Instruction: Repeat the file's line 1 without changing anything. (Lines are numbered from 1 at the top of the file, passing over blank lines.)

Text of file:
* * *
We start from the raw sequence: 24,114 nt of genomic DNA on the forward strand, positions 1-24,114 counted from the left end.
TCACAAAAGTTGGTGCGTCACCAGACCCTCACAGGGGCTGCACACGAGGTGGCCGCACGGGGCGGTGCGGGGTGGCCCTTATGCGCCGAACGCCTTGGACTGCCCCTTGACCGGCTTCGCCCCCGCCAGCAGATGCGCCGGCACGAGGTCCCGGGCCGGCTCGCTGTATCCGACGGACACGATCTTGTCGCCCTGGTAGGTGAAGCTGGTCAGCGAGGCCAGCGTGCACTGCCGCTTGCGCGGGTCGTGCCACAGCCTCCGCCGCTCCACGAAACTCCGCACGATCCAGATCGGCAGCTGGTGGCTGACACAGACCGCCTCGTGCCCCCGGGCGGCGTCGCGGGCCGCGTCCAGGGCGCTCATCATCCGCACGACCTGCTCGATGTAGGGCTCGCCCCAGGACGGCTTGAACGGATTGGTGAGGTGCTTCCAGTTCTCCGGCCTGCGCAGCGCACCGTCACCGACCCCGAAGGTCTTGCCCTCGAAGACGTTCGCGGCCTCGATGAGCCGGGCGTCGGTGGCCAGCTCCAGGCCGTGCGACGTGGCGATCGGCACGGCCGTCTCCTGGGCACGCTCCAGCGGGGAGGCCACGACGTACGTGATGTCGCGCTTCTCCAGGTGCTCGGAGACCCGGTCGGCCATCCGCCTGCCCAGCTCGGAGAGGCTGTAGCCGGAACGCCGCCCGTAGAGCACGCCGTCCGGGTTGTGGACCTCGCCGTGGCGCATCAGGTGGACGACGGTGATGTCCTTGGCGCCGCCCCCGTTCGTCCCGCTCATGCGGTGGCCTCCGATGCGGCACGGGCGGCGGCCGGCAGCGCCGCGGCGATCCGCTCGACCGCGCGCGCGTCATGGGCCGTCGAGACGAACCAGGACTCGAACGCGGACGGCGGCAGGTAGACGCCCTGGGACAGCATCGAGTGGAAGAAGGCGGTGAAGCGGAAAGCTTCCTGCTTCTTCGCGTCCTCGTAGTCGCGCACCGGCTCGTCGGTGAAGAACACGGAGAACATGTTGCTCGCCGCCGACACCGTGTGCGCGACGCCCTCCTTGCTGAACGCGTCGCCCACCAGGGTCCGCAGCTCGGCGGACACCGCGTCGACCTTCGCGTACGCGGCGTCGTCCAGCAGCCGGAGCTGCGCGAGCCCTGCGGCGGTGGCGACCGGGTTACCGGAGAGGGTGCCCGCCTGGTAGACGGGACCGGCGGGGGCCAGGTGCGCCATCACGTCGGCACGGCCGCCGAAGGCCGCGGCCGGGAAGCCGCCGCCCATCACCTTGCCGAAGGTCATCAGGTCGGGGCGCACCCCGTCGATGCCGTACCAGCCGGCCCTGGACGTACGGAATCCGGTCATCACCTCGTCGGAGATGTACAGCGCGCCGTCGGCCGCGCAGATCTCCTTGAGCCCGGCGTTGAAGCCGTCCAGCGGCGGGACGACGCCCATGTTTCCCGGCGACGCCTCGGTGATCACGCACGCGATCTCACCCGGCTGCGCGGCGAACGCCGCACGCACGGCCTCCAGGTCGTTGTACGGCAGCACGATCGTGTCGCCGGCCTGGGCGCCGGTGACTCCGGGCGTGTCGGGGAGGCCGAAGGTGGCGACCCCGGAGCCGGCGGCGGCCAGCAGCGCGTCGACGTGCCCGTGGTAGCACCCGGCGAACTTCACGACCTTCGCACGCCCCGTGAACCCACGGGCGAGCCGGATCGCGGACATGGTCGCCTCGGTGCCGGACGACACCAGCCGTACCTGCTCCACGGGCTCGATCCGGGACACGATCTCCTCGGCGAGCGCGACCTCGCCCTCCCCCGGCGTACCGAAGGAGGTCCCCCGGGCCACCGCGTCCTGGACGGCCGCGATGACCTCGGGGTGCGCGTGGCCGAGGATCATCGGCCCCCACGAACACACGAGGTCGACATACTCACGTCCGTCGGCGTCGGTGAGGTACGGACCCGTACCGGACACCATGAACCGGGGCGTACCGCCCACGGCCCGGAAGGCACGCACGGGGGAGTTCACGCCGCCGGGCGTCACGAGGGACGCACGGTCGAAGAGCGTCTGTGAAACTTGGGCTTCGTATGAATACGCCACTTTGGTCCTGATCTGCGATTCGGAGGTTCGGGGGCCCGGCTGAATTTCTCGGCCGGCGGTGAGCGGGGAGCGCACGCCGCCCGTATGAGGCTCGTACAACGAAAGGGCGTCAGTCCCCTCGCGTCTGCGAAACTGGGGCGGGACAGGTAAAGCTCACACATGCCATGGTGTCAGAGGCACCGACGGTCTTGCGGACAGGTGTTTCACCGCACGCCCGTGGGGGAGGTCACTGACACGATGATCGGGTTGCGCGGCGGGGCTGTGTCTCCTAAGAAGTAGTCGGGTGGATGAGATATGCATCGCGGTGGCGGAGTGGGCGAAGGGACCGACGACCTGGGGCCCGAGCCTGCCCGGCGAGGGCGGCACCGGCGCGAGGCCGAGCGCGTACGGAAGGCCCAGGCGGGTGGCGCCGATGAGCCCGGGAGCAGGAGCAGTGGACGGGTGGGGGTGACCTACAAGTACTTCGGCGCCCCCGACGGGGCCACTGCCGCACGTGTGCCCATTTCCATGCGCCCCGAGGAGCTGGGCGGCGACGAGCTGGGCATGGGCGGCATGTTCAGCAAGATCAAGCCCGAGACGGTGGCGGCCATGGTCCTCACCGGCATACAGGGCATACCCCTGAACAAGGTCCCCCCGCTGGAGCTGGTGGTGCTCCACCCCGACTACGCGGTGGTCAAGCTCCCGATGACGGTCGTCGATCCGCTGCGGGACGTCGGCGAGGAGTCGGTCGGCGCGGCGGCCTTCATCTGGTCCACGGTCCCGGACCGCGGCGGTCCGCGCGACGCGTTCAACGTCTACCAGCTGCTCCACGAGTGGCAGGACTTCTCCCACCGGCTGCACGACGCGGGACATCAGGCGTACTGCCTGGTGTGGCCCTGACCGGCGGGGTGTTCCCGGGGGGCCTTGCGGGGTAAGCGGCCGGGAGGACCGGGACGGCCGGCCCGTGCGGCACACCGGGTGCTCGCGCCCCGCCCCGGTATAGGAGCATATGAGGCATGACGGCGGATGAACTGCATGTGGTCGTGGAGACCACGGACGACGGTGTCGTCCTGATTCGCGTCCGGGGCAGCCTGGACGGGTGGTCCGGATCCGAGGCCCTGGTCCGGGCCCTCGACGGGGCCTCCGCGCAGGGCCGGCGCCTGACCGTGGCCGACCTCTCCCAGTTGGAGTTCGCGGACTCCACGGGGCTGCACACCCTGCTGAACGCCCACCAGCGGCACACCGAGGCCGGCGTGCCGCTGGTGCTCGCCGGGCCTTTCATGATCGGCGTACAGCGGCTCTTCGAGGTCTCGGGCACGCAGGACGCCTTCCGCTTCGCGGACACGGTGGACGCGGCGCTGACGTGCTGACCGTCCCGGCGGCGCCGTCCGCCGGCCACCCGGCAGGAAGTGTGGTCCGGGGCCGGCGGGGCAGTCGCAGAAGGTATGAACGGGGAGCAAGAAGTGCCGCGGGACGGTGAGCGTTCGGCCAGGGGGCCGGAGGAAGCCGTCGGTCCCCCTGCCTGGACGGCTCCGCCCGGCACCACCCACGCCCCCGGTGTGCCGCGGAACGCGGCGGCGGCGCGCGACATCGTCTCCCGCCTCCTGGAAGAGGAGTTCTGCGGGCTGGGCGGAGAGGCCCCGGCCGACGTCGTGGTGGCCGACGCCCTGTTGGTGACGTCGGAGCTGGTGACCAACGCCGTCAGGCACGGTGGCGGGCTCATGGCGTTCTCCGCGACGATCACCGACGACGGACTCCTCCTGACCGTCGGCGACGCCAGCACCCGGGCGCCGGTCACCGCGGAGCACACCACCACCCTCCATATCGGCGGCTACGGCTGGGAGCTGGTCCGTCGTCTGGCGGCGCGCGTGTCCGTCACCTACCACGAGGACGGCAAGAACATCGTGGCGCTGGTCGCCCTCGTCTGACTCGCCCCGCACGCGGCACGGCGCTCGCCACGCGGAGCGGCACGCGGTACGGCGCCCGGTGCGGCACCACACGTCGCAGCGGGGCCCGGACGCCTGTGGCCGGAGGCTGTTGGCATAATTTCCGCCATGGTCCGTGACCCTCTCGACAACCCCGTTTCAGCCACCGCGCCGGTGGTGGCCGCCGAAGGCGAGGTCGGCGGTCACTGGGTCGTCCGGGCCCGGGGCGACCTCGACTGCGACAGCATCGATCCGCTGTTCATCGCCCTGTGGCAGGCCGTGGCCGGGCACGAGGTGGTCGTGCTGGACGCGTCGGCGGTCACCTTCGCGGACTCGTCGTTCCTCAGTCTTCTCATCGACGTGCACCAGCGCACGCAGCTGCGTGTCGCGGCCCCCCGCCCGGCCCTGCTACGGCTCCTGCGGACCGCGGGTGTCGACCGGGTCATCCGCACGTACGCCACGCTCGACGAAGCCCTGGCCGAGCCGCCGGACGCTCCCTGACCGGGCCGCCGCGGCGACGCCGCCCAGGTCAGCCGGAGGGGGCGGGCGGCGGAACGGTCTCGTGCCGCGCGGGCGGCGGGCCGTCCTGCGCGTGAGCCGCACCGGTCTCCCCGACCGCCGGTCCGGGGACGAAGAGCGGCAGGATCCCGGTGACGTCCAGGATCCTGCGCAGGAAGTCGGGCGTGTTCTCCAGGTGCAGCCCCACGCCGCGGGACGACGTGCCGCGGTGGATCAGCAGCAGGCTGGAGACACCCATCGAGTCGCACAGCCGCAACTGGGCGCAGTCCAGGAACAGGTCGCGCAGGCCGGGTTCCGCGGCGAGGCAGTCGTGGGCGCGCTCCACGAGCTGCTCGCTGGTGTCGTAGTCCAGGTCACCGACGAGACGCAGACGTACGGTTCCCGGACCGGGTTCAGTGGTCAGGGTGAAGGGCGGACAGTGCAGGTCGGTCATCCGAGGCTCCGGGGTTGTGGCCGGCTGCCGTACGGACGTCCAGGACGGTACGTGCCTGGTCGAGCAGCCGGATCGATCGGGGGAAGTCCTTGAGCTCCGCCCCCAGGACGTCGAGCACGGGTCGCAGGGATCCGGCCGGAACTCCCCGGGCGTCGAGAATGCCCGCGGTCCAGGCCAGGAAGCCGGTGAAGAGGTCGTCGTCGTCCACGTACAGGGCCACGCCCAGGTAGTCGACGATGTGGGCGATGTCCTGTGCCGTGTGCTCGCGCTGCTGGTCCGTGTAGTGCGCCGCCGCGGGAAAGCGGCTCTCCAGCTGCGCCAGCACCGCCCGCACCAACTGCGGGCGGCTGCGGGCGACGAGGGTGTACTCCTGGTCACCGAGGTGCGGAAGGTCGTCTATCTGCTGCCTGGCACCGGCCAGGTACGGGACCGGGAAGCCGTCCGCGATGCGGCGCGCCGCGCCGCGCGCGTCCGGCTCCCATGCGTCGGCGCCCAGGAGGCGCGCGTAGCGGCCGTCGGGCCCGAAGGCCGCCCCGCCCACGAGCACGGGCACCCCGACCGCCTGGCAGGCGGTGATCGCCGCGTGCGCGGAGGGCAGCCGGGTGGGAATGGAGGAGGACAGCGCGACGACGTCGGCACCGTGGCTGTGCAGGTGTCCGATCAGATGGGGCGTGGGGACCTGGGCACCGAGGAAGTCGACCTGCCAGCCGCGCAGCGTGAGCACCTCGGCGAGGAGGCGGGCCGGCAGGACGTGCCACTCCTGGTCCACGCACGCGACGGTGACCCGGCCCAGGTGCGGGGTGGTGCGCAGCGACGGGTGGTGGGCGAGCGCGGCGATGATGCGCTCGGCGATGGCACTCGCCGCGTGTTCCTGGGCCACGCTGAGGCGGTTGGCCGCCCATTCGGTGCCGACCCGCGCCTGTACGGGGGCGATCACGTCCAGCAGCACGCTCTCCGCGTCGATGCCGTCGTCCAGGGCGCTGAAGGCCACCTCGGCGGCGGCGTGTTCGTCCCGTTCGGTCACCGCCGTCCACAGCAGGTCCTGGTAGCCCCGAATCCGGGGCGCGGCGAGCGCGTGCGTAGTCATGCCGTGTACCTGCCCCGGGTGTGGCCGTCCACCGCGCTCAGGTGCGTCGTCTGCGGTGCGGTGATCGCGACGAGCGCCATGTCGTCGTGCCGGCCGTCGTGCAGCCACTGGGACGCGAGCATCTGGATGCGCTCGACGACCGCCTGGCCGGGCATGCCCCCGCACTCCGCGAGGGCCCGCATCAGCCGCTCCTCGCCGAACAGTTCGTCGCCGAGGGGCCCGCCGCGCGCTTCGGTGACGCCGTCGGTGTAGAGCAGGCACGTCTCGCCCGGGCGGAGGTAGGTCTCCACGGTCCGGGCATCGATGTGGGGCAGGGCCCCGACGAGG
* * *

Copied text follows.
We start from the raw sequence: 24,114 nt of genomic DNA on the forward strand, positions 1-24,114 counted from the left end.